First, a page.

Breeding, bleeding, bleaching: a novel by Japanese writer
Breasts and Eggs, by Mieko Kawakami, translated by Sam Bett and David Boyd, Europa Editions, 430 pages, $27
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When Mieko Kawakami’s Breasts and Eggs was first published in 2008, the then-governor of Tokyo, the ultraconservative Shintaro Ishihara, deemed the novel “unpleasant and intolerable.” I wonder what he objected to? Perhaps he wasn’t into a scene in which the narrator, a struggling writer called Natsuko, pushes a few fingers into her vagina in a spirit of dejected exploration: “I . . . tried being rough and being gentle. Nothing worked. I was a little wet, but that was probably just sweat from the heat.” Perhaps he blanched at the vehemently anti-natalist sentiments of her niece, the teenage Midoriko, who scribbles furiously in her diary, “It’s not our fault that we have eggs and sperm, but we can definitely try harder to keep them from meeting.” Maybe he didn’t get the first half of the book’s emotional apex, in which three women shatter eggs on themselves in the kitchen of Natsuko’s flat in a moving, messy aria of supremely female grief-letting that sees love and rage mingled up like cracked yolks and shell. Perhaps what offended Ishihara most, however, was simply the depiction of a world of women. These females bleed and breed, they get drunk and bleach their nipples, they seek breast implants and sperm donors, and, most horrifying of all, it’s possible they might find single motherhood a completely satisfying state of affairs.
If I’m betraying a puerile delight in Ishihara’s stuffy denunciation, it’s justifiable, perhaps, through a tangential sort of pertinence: by which I mean the likelihood that Kawakami, now forty-three years old and a celebrity writer in her native Japan, might have reacted as I did. I suspect her of such glee because there is something fundamentally girlish—that is to say ingenuous and hence disarming—about her writing. It makes sense that she was a blogger before she became a famous author; the novel is gratifyingly artless, delivered in a frank and funny prose that shines with unselfconsciousness and a kind of flat-footed grace.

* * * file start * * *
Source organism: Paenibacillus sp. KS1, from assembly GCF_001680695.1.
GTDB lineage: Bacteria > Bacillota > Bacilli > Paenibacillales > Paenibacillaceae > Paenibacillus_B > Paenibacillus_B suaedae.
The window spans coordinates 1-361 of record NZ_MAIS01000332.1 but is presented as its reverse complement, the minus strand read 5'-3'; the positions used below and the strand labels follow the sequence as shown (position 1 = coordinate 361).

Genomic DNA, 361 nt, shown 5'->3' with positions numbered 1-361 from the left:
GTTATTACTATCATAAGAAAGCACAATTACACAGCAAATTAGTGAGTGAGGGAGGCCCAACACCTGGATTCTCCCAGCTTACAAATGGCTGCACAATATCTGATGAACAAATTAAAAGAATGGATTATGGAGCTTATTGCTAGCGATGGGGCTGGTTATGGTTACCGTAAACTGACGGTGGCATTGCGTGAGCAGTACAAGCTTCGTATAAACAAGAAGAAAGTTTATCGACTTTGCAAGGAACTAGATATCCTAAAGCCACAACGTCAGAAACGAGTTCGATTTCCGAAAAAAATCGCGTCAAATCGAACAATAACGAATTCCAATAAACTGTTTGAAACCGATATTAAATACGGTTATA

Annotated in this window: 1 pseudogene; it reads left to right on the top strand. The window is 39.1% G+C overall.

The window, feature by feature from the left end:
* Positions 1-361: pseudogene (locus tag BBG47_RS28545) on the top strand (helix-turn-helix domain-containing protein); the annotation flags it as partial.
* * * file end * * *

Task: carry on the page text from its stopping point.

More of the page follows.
Originally published in Japan as a novella and since expanded, Breasts and Eggs is the first of Kawakami’s full-length novels to appear in English, in what seems to be both a loving and adroit translation from Sam Bett and David Boyd. The book is in two parts: in the first, Natsuko is visited by her sister, Makiko, who’s come to Tokyo on a quest for breast implants—to her daughter’s disgust and her sister’s bafflement. Like Elif Batuman’s titular idiot (this book’s jacket comes, pleasingly, in a femmey shade of pink similar to Batuman’s novel), the narrator of Breasts and Eggs is an innocent, at times charmingly obtuse. At a theme park where Natsuko herself remains too scared to go on any rides, she tells Midoriko about the surprising safety of Ferris wheels, structures built to withstand anything. Her niece, sunk into intransigent silence, communicates only through words written in a fiercely guarded notebook, brandished at her interlocutor when needed. Natsuko prattles on:
It just came to me, maybe we should all live on ferris wheels. I was really serious about it, too. We’d all have houses up there, and wave at each other from our windows. We could use paper-cup telephones to talk to the next cabin over, and we could set up laundry lines for hanging our clothes. I remember drawing things like this a lot, a whole world full of ferris wheels. You know, a world where everyone was safe from earthquakes and typhoons and everything. A safe world.